The relational algebra is very important for several reasons. First, it provides a formal foundation for relational model operations. Second, and perhaps more important, it is used as a basis for implementing and optimizing queries in the query processing and optimization modules that are integral parts of relational database management systems (RDBMSs), as we shall discuss in Chapter 19. Third, some of its concepts are incorporated into the SQL standard query language for RDBMSs.

Although most commercial RDBMSs in use today do not provide user interfaces for relational algebra queries, the core operations and functions in the internal modules of most relational systems are based on relational algebra operations. We will define these operations in detail in Sections 6.1 through 6.4 of this chapter.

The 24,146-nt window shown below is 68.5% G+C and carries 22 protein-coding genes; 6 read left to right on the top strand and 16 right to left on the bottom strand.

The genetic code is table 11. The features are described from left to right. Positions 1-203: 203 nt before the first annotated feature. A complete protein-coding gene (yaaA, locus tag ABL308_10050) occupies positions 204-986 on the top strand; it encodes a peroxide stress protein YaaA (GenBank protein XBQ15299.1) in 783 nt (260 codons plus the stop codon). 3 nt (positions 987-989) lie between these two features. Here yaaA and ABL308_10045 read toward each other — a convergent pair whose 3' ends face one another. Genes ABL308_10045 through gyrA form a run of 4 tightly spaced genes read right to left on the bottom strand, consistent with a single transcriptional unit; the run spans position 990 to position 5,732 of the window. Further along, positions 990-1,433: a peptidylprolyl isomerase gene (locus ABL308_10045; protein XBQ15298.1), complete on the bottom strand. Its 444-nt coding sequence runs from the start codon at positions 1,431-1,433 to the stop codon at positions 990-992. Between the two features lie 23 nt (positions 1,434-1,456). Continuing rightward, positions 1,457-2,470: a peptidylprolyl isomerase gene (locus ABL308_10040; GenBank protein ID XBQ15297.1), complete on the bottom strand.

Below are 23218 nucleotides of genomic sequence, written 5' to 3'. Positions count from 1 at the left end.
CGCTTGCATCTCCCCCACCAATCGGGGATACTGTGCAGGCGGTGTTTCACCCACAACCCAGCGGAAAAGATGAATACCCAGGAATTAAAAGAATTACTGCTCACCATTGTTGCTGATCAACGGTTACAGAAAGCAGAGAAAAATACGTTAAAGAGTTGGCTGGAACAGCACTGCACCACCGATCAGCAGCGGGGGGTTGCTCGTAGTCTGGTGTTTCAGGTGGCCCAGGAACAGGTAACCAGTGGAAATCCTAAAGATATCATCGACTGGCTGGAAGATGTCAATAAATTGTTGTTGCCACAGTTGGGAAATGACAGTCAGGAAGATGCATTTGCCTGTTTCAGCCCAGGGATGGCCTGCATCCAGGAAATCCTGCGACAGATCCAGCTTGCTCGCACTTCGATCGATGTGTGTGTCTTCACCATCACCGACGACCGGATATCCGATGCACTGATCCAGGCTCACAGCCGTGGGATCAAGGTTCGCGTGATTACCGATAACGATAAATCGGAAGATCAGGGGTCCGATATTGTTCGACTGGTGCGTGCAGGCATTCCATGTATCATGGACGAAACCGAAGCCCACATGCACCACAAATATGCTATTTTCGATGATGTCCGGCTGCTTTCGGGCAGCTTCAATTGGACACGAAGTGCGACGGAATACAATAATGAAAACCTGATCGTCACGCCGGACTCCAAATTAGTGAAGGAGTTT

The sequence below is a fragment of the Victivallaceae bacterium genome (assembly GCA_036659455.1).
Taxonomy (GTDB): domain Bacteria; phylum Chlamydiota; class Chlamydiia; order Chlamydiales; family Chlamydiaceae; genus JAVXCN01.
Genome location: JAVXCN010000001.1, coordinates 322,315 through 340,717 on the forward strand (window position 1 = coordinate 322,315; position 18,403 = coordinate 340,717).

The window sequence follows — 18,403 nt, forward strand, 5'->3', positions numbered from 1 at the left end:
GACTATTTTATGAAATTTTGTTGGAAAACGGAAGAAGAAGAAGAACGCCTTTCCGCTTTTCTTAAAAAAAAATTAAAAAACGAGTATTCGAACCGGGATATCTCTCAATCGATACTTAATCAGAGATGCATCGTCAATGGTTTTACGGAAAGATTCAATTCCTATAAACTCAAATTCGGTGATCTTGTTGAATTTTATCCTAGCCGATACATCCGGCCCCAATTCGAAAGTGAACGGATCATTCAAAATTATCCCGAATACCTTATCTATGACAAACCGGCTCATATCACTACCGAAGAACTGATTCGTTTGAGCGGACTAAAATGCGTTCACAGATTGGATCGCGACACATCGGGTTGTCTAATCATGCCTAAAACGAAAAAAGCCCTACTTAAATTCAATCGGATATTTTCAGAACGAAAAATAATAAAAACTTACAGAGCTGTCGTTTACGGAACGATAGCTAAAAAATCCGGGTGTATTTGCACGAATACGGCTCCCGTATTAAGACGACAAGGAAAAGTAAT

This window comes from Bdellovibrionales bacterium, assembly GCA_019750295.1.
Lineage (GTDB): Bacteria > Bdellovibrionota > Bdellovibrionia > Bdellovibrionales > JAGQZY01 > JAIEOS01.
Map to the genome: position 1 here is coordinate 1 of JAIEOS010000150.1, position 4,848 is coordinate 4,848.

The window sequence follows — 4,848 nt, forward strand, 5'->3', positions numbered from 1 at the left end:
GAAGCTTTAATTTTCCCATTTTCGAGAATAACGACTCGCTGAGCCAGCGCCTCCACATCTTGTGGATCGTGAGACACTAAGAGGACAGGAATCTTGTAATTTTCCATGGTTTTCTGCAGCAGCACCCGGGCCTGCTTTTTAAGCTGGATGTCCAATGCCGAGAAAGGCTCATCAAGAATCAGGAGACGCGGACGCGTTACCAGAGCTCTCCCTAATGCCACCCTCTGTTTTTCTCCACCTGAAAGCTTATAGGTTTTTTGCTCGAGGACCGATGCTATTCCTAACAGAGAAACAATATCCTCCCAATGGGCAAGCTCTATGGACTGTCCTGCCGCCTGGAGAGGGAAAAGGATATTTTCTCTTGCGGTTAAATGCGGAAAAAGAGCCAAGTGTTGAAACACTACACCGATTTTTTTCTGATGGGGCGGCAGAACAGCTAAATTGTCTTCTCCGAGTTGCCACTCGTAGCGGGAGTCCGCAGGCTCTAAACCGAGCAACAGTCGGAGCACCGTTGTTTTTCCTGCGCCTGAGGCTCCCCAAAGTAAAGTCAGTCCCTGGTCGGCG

Whereas the algebra defines a set of operations for the relational model, the relational calculus provides a higher-level declarative language for specifying relational queries. A relational calculus expression creates a new relation. In a relational calculus expression, there is no order of operations to specify how to retrieve the query result—only what information the result should contain. This is the main distinguishing feature between relational algebra and relational calculus. The relational calculus is important because it has a firm basis in mathematical logic and because the standard query language (SQL) for RDBMSs has some of its foundations in a variation of relational calculus known as the tuple relational calculus.